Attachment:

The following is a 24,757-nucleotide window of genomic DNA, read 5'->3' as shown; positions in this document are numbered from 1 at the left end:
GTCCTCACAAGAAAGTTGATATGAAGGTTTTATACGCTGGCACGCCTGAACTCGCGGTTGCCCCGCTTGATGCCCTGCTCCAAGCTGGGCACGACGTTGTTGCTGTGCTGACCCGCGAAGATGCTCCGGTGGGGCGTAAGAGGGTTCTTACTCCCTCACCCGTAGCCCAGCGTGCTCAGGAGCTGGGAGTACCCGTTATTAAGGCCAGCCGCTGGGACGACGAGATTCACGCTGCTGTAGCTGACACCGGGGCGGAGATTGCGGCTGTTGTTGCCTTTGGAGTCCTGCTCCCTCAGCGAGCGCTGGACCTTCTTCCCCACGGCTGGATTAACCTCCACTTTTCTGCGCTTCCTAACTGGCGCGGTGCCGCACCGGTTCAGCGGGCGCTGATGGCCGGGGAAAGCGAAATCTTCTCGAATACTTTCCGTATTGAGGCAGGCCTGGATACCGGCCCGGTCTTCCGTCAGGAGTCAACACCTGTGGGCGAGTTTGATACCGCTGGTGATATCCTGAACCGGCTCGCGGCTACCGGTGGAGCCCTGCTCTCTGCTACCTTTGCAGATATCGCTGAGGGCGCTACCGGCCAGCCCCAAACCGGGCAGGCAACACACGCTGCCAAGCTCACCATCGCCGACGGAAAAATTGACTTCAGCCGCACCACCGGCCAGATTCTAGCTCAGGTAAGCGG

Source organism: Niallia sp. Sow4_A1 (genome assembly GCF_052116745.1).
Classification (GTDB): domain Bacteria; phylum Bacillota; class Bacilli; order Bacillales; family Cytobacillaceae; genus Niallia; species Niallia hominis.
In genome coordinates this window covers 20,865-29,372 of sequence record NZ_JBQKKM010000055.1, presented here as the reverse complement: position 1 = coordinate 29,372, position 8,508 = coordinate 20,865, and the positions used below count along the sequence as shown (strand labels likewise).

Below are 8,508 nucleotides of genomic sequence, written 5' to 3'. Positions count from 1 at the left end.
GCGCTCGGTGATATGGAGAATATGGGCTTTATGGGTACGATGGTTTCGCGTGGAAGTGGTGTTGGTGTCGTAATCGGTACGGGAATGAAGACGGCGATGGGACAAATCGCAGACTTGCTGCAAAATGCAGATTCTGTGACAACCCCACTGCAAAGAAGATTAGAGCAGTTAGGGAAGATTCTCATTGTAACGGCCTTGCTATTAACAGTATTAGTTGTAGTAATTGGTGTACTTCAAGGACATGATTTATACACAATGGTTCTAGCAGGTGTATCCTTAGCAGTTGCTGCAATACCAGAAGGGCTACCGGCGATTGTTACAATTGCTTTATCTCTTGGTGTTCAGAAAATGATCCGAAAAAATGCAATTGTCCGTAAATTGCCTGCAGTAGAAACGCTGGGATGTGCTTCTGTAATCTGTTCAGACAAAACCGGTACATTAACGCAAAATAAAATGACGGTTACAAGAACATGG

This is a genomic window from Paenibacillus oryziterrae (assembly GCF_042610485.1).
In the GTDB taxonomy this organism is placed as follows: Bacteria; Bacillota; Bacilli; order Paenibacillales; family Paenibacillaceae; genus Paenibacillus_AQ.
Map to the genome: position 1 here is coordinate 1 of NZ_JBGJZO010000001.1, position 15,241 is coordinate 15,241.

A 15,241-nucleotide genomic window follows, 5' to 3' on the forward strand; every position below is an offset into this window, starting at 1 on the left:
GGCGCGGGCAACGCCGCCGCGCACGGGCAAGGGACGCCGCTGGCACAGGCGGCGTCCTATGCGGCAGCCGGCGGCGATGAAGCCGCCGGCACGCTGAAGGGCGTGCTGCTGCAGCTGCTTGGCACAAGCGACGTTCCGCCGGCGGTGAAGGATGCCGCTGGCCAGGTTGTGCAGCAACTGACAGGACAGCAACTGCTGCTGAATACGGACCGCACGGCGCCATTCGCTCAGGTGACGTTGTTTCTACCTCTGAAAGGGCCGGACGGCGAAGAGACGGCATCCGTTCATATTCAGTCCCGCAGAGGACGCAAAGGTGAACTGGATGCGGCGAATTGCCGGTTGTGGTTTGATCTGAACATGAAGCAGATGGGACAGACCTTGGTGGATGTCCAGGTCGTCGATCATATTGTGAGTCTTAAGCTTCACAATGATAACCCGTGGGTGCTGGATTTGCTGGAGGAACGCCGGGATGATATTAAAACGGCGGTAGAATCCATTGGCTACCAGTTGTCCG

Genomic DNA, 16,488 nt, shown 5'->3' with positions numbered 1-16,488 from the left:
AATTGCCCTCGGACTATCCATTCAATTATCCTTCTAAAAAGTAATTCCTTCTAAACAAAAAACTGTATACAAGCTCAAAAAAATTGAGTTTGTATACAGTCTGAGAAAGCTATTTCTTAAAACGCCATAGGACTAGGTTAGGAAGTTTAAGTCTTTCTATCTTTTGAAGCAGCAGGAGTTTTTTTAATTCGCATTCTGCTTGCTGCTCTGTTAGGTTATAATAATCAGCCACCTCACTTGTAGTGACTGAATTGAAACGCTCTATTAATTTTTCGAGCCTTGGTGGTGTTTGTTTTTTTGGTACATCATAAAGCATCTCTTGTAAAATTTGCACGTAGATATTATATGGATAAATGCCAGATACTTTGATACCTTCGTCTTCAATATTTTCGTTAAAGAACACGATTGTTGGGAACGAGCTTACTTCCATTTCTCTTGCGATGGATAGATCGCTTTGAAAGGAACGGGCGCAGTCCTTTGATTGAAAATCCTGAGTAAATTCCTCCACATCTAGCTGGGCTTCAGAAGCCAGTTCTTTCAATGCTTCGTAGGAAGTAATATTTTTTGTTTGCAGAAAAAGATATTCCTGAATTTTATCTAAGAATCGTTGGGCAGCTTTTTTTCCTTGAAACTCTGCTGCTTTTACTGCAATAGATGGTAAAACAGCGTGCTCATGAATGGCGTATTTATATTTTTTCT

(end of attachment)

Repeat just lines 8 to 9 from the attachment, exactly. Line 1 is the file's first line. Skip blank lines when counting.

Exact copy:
This is a genomic window from Paenibacillus oryziterrae (assembly GCF_042610485.1).
In the GTDB taxonomy this organism is placed as follows: Bacteria; Bacillota; Bacilli; order Paenibacillales; family Paenibacillaceae; genus Paenibacillus_AQ.